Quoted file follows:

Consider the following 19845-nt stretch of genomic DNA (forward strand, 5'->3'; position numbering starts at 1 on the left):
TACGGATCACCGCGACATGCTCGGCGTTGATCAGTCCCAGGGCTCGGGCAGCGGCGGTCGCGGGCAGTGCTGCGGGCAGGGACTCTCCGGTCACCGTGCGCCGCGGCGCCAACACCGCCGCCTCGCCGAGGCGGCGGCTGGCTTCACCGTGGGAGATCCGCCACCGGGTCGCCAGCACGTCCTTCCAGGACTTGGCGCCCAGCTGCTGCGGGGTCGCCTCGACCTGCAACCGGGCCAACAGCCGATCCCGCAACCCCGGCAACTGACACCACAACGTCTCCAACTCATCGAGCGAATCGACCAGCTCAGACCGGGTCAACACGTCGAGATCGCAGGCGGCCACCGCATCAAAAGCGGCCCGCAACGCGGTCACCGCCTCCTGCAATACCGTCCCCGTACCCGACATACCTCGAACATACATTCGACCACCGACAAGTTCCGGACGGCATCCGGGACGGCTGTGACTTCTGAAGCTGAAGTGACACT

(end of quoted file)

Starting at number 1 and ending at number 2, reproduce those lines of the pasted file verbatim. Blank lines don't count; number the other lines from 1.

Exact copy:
Consider the following 19845-nt stretch of genomic DNA (forward strand, 5'->3'; position numbering starts at 1 on the left):
TACGGATCACCGCGACATGCTCGGCGTTGATCAGTCCCAGGGCTCGGGCAGCGGCGGTCGCGGGCAGTGCTGCGGGCAGGGACTCTCCGGTCACCGTGCGCCGCGGCGCCAACACCGCCGCCTCGCCGAGGCGGCGGCTGGCTTCACCGTGGGAGATCCGCCACCGGGTCGCCAGCACGTCCTTCCAGGACTTGGCGCCCAGCTGCTGCGGGGTCGCCTCGACCTGCAACCGGGCCAACAGCCGATCCCGCAACCCCGGCAACTGACACCACAACGTCTCCAACTCATCGAGCGAATCGACCAGCTCAGACCGGGTCAACACGTCGAGATCGCAGGCGGCCACCGCATCAAAAGCGGCCCGCAACGCGGTCACCGCCTCCTGCAATACCGTCCCCGTACCCGACATACCTCGAACATACATTCGACCACCGACAAGTTCCGGACGGCATCCGGGACGGCTGTGACTTCTGAAGCTGAAGTGACACT